Every eLearning analogy should begin with the original concept, then lead into the abstract idea. This gives learners the chance to access their memory banks and find the previously learned knowledge they have for the topic before introducing them to an entirely new concept. Also, if you really want to use an abstract idea that may be unfamiliar, take a few moments to explain the concept in advance. This offers them the chance to get up to speed before they dive into the eLearning analogy.
  5. Use a variety of different analogies throughout the eLearning course.
    It may be tempting to stick to one analogical theme throughout the eLearning module. However, by doing so you run the risk of making a permanent association between the two concepts. Your learners will begin to tie that specific abstract concept to the subject matter, and may have difficulty applying the knowledge they’ve learned in the real world. In addition, using a single analogy in eLearning may exclude members of your audience, especially those who may not be as familiar with the abstract concept. For example, if you are comparing the key idea to baseball, those who are not interested in sports may be missing out. But if you follow the baseball analogy with one that pertains to art, you can expand your reach.
  6. Add a visual element.
    Analogies in eLearning may be word-centric, but you can also include a visual element to make them more interactive and relatable for your learners. Visual learners, in particular, are going to be able to connect with the eLearning analogy more effectively if you have an image or graphic alongside the online text. Be creative when choosing your images, but don’t be so vague that learners cannot connect the visuals with your written analogies in eLearning; this will only lead to confusion and diminish the value of their eLearning experience.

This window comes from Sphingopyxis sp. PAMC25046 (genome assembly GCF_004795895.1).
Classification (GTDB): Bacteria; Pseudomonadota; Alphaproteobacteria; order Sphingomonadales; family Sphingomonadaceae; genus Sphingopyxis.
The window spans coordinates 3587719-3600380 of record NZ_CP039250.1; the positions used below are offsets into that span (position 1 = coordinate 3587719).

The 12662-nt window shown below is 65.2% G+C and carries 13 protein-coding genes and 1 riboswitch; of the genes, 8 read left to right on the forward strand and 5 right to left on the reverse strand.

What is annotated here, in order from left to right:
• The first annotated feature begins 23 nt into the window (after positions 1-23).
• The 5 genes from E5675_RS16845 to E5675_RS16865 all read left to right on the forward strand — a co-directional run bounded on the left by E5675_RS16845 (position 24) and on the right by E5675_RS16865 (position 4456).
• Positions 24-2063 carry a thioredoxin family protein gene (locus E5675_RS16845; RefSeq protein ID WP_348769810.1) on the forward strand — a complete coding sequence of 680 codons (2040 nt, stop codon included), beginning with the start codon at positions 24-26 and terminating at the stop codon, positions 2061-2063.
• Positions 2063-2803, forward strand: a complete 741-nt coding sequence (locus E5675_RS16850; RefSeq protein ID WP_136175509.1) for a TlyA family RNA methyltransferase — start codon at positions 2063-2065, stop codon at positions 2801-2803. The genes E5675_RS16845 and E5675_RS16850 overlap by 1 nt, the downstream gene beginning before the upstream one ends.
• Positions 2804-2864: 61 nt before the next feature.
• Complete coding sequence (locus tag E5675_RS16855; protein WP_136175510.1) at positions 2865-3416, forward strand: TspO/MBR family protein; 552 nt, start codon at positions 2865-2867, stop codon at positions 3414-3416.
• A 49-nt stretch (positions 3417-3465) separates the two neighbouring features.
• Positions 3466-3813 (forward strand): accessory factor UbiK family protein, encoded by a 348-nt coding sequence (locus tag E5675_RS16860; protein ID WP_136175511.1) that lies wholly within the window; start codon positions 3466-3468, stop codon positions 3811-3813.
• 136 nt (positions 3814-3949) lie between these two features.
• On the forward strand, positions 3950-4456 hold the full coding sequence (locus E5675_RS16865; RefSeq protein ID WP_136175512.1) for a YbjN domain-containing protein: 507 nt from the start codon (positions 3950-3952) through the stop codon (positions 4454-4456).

7. Pair eLearning analogies with supplemental information.
    While analogies in eLearning may offer a wide range of benefits, they can also be limited in scope. In order to be truly effective they must cover a very specific idea or concept, which means that other elements of your eLearning course may be left out. You can remedy this, however, by including links to supplemental learning resources, such as articles and videos, or bullet lists that cover the other key takeaways. Analogies in eLearning are, ultimately, great starting points to introduce a topic, but do not consider them as comprehensive learning tools that delve into every aspect of the eLearning course. Think of them as small windows into the subject matter, giving learners the opportunity to take a glimpse of the idea and get a general overview without exploring the entire subject.

Make learning fun, engaging, and easily digestible by using these top tips to integrate eLearning analogies into your next eLearning course.

Want more tips on how to create memorable online learning experiences? Read the article 7 Tips To Create eLearning Experiences That Stick to discover 7 top tips for how to develop eLearning courses that stick, so that your learners can acquire, absorb, and apply the knowledge they need.